While rest and regular stretching help mend plantar fasciitis, be sure you have sturdy shoes when you get back out there for your runs. The AmericanAcademyy of orthopaedic surgeons points out that adequate support and proper fit are also important to avoid heel pain and prevent other running-related injuries. Be sure to buy new shoes as frequently as you need to so that they provide the support and cushion your body needs to stay free of injury.
The backbone (spine) has smooth movement with smooth intervertebral disks. However, this fluid movement can be limited due to arthritis, which can happen due to many reasons – genetic to age to injury to infection to tumors. The lower back has two sets of spinal disks – sacral and iliac. This sacroiliac region has an elastic vertebral tissue. This could be gradually replaced with hard bone, which can cause fusion between the disks. Such a condition is known as ankylosing spondylitis (fusing disk spaces), which is a type of arthritis.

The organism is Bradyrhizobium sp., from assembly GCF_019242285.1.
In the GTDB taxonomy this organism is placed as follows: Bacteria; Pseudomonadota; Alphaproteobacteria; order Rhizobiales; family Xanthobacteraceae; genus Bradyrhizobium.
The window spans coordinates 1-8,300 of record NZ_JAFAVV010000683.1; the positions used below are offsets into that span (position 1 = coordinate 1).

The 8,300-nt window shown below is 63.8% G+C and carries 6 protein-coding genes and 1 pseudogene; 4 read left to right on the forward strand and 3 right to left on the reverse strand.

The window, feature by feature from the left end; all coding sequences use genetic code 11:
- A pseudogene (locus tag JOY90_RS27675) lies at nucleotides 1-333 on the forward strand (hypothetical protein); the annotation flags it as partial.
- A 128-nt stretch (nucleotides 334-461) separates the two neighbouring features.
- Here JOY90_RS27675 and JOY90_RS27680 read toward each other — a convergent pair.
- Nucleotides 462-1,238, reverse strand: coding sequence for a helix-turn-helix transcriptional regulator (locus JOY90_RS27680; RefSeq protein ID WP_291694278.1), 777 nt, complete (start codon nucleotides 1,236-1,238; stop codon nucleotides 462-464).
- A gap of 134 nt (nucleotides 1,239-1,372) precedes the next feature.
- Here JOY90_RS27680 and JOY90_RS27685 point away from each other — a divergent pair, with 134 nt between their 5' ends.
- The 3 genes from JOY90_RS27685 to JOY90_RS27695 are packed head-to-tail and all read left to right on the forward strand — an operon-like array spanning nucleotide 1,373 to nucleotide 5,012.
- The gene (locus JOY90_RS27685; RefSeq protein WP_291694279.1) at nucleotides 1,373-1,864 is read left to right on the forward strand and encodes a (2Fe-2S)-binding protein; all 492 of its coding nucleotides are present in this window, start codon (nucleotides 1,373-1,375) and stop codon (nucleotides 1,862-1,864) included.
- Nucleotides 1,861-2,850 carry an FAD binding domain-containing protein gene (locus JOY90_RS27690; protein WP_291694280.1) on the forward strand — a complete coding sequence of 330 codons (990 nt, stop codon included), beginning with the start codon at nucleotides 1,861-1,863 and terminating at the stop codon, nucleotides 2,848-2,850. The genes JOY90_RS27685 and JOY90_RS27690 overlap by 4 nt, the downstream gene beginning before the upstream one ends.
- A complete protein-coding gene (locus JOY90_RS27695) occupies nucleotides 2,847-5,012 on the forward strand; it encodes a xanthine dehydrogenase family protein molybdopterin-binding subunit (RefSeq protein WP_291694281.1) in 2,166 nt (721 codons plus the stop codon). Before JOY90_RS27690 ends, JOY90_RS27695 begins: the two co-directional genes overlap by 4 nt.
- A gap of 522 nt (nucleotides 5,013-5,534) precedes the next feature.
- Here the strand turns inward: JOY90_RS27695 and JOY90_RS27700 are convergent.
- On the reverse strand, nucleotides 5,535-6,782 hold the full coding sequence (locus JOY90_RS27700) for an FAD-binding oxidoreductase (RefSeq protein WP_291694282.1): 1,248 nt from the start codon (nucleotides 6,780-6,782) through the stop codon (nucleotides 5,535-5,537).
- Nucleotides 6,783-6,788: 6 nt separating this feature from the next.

The typical symptoms of ankylosing spondylitis (AS) are morning pain and stiffness in the low back and upper buttocks, which gradually decrease as the day goes by. The symptoms usually start and continue to gradually worsen over a period of 3 to 6 months. In severe cases, there could be spinal fractures, but in most cases, pain, stiffness and reduced movement are the main complaints.
Why homeopathy for AS (Ankylosing spondylitis)?
Major benefits of homeopathy could be summarized as under:
It addresses altered immune system, treating the roots of this autoimmune disease.
It helps in pain control without side effects.
It aims at disease control.
It is absolutely safe even if used for a long time.
Homeopathic medicines are prescribed on the basis of individual case evaluation by taking into account patient’s genetic, immunological and psychological parameters. It is safe and effective as a long-term therapy. It reduces pain, improves mobility and most importantly, controls the disease. It has no adverse effects.
Homeopathy helps AS patients by acting on the immune system, which is usually overactive in these people. Depending on the presenting symptoms, the doctor will prescribe a customized regimen for the patient.